To Build a User-Friendly Website, Think Like a Customer
When the Census Bureau first embarked on its digital transformation, we examined customer feedback and web analytics that looked at how users were navigating Census.gov. Both sources of information told us our site wasn’t user-friendly.
We realized that to meet our customers’ needs, we had to stop looking at the website through our own eyes and start looking at it through the eyes of a user.
There are three major ways we made Census.gov more user-friendly through principles that can be applied to any government website. I’ll walk you through the thinking behind each, using Census.gov personas to show how thinking like a customer makes a world of difference.
Intuitive Site Navigation
Every website, starting with its homepage, needs to reflect how its visitors think and what they want to get out of each visit.
Take for example, Jeremy, a student whose teacher recommends he go to Census.gov to get information for a project about the people living in his county. All Jeremy knows about the Census Bureau when he starts his project on Sunday afternoon is that it counts the population every 10 years. He’s never visited the Bureau’s website before, and the project is due tomorrow.
What he finds on the homepage is everything he needs to finish his project. At the top of the page Jeremy navigates to the menu bar and clicks on the “Topics” tab. There, he’s shown the latest reports, data and visualizations on various topics — such as age and sex, ancestry, and children — to tell his county’s complete story.
How powerful and helpful is your agency’s search function? Americans are used to having any question that crosses their mind answered by search engines like Bing or Google. So it’s not enough anymore to provide lists of opaque links. When people search for something on your website, they expect to be able to find it right away.
The new approach to searching on Census.gov works for customers like Kim, who is moving to the Midwest with her husband to start a family. Where’s the best place for them to live? Kim goes straight to the source at Census.gov.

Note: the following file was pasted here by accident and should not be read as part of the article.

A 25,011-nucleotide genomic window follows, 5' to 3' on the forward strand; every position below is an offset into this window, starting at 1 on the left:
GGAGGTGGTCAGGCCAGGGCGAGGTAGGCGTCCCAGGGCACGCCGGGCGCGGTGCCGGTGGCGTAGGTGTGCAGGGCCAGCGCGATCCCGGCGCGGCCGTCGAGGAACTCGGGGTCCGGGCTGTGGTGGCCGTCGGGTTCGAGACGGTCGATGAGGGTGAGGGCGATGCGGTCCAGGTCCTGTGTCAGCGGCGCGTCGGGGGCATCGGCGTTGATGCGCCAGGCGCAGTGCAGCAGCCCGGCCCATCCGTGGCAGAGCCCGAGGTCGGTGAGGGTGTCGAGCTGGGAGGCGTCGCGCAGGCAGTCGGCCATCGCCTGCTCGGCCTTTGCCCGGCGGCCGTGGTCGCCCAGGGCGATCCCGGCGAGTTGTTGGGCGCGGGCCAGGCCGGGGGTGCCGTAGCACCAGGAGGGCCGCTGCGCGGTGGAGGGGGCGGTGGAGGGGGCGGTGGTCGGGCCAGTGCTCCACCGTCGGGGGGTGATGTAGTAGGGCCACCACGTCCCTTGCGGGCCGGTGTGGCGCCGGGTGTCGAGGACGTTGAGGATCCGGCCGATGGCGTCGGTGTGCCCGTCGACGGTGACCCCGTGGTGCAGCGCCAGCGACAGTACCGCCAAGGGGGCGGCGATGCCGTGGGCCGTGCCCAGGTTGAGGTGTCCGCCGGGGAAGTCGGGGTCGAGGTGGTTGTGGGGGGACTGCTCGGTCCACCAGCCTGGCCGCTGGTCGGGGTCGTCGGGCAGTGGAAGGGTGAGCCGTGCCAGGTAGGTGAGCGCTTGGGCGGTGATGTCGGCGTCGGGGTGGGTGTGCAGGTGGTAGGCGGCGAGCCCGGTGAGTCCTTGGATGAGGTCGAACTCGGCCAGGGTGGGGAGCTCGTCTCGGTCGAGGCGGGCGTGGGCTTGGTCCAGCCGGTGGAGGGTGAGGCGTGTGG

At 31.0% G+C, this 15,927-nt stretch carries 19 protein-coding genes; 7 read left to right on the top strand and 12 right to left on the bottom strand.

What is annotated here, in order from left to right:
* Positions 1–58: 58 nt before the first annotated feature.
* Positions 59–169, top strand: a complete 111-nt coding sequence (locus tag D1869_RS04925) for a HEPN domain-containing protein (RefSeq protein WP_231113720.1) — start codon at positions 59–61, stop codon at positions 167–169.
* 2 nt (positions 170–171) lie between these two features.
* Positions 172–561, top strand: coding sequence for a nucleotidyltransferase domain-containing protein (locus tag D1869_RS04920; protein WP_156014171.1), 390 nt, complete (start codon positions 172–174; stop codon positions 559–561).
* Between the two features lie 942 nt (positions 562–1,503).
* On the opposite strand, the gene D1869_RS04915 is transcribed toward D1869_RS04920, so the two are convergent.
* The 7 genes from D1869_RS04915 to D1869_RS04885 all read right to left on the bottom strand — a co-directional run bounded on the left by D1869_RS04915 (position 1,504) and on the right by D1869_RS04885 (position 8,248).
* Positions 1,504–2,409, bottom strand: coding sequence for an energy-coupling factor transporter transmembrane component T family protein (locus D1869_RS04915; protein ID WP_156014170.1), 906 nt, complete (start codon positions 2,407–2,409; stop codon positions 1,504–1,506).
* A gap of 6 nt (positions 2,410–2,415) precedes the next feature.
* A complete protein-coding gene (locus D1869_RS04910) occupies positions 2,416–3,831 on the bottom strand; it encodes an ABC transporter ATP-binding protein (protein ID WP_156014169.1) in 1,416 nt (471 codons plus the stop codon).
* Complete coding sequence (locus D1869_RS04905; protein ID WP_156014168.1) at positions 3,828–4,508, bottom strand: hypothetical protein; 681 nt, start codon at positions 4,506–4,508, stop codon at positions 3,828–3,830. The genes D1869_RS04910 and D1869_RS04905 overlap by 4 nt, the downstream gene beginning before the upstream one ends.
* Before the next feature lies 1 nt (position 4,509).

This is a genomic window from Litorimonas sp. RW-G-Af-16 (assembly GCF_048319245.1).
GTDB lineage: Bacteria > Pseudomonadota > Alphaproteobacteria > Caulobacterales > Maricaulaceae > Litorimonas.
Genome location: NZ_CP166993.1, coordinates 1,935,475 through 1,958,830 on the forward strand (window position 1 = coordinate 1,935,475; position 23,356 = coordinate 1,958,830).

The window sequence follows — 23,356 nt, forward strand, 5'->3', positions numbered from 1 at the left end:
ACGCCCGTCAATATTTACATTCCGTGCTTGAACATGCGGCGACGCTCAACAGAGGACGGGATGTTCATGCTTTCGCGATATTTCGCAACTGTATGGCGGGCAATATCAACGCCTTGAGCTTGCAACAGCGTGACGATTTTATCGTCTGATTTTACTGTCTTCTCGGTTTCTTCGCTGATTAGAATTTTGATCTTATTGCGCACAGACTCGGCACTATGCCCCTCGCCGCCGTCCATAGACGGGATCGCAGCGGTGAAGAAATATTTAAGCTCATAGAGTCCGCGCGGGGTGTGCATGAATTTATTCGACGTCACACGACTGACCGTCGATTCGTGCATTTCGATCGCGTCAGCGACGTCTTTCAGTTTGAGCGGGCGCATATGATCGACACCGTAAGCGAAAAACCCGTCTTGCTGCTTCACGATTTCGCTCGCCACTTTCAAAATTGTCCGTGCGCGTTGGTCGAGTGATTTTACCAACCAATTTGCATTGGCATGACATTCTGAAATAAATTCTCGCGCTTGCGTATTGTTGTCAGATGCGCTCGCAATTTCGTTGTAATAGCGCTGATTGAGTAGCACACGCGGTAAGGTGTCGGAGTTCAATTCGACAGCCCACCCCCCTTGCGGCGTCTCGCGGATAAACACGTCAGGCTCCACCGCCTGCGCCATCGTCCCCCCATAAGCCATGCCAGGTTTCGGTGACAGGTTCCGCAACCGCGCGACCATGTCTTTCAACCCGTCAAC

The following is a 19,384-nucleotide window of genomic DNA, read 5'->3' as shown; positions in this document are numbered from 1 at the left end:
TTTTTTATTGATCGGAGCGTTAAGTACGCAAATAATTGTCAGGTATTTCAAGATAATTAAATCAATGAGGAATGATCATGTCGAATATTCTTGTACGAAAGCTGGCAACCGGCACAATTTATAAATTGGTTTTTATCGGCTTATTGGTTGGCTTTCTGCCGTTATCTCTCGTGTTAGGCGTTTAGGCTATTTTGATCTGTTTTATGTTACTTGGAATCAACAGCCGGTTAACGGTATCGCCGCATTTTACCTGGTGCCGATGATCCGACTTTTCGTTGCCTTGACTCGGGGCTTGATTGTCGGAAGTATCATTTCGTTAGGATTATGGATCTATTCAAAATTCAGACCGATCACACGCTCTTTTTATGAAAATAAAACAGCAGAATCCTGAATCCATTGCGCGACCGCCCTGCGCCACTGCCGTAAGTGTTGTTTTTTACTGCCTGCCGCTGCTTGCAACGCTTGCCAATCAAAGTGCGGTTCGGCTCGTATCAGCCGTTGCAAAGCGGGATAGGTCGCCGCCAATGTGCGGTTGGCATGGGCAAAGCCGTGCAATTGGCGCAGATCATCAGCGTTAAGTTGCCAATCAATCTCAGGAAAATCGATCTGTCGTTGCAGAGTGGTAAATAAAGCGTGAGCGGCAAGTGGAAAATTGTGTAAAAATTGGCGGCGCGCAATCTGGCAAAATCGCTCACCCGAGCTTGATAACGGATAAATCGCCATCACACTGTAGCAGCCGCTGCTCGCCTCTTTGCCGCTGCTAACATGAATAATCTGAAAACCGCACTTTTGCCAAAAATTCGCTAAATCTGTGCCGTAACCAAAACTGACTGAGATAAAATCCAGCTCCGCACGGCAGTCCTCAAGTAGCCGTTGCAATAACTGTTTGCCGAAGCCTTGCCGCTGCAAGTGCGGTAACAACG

She types into the search box a state she’s considering. Along with links to various articles, graphs, and charts, a box that summarizes state facts appears on the side of the page — including the state’s most recent population estimate, median household income, and its residents’ educational attainment.
With a few quick searches on other states, Kim and her husband have the information they need to help them make the best decision for their future family.
Many government agencies produce a lot of data. It’s easy to forget that not everyone can use it the way we can, much less understand it. On Census.gov, we reworked the way we present data. We stepped away from restrictive tables and created a more visual and interactive experience for our non-expert customers who need data, but don’t have the time to analyze it.
An example is Andrew, who regularly meets his buddies after work to talk about current events. Last night’s topic was the job market. To show the group the latest figures on the growth of jobs in the United States, Andrew went to Census.gov and made his way to Infographics. There, he found a sea of digestible images that provide a peek into the economy.
At the end of the day, at any government agency, our work is shaped by our customers — America’s taxpaying public. When we make digital changes, we want everyone to feel a personal connection to what they’re looking for and how it’s being presented to them. That alone can truly enhance the experience of interacting with the federal government for any user. When we’re given feedback, we must aim to integrate that input into future iterations of our digital enhancements. Doing so is not just user-friendly: it’s customer-centric.
Stephen L. Buckner is a senior executive at the U.S. Census Bureau serving as the assistant director of communications. This blog post was originally published on GovLoop.com